Nominal vs. real oil price

Updated March 23, 2017

It's often confusing when pundits, economists and politicians refer to "real" and "nominal" prices for goods, as people wonder what the difference is. Oil prices are no exception.


The nominal price is the simplest. It is the price of oil in plain dollars and cents at the time it is traded.

Inflation and Deflation

The concept of inflation and deflation are important to understanding the differences between nominal and real prices. They refer to the tendency of prices throughout the whole economy to go either up (inflation) or down (deflation) over time.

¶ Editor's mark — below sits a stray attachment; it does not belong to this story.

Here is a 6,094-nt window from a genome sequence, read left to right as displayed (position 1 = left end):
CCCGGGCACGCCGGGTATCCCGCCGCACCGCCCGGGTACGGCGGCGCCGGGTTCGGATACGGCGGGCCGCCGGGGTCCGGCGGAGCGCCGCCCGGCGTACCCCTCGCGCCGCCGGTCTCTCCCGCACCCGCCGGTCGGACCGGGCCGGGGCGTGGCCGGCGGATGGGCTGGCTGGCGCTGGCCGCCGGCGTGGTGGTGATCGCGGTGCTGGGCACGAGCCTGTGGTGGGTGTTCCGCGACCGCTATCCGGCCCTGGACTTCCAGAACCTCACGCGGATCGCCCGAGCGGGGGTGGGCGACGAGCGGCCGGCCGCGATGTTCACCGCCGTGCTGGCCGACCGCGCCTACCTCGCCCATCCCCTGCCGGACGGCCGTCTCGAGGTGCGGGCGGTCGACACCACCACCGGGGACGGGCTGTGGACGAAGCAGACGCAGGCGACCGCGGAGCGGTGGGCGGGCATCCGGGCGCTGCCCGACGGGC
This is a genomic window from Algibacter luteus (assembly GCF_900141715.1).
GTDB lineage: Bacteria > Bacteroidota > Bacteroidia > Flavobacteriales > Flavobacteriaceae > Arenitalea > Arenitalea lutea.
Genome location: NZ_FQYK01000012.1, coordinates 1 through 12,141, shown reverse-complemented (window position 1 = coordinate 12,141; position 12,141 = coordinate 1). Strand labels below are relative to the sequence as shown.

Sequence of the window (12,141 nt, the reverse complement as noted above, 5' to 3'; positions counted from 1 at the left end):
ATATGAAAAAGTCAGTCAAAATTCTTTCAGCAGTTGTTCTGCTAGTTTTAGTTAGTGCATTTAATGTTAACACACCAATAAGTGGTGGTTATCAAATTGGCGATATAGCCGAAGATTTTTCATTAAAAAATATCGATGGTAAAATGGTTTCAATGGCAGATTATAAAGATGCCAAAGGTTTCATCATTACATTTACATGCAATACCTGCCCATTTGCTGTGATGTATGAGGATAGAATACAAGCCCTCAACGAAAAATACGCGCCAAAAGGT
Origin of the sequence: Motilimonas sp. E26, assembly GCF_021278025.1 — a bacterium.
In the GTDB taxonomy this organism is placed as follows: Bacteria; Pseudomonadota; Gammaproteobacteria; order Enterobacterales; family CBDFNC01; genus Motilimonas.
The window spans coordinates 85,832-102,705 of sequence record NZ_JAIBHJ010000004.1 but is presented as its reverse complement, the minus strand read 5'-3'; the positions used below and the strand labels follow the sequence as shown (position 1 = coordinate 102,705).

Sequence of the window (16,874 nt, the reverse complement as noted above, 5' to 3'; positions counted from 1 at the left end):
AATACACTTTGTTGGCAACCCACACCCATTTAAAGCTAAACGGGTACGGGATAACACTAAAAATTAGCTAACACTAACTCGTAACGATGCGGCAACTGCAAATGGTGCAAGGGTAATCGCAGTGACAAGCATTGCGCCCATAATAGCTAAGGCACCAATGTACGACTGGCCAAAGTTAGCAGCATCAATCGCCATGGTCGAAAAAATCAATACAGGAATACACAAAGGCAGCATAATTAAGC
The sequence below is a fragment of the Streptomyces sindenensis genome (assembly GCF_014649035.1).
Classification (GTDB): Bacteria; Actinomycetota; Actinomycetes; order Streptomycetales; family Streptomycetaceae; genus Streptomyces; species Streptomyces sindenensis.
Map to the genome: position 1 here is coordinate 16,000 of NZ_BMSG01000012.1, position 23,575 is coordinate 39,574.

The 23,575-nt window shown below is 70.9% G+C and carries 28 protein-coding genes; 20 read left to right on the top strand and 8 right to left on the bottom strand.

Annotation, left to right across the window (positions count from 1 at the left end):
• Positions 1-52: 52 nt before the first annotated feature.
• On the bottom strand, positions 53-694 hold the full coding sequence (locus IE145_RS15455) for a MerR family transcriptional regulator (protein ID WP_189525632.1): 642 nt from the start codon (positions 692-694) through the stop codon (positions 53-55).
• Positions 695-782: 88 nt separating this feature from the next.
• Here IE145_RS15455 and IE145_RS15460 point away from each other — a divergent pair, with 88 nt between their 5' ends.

The real price is a little more complicated. It is the price of oil after an economist has attempted to correct for inflation.

Expressing Real Price

The real price is usually expressed using a phrase such as "seven 1982 dollars."


The distinction is important because nominal prices can hide real information. For example, even though nominal oil prices were at historic highs in 2007, the real oil price was still much lower than the price of oil in 1981, when corrected for inflation.

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About the Author

Amber D. Walker has been writing professionally since 1989. She has had essays published in "Fort Worth Weekly," "Starsong," "Paper Bag," "Living Buddhism" and more. Walker holds a Bachelor of Arts degree in English from the University of Texas and worked as an English teacher abroad for six years.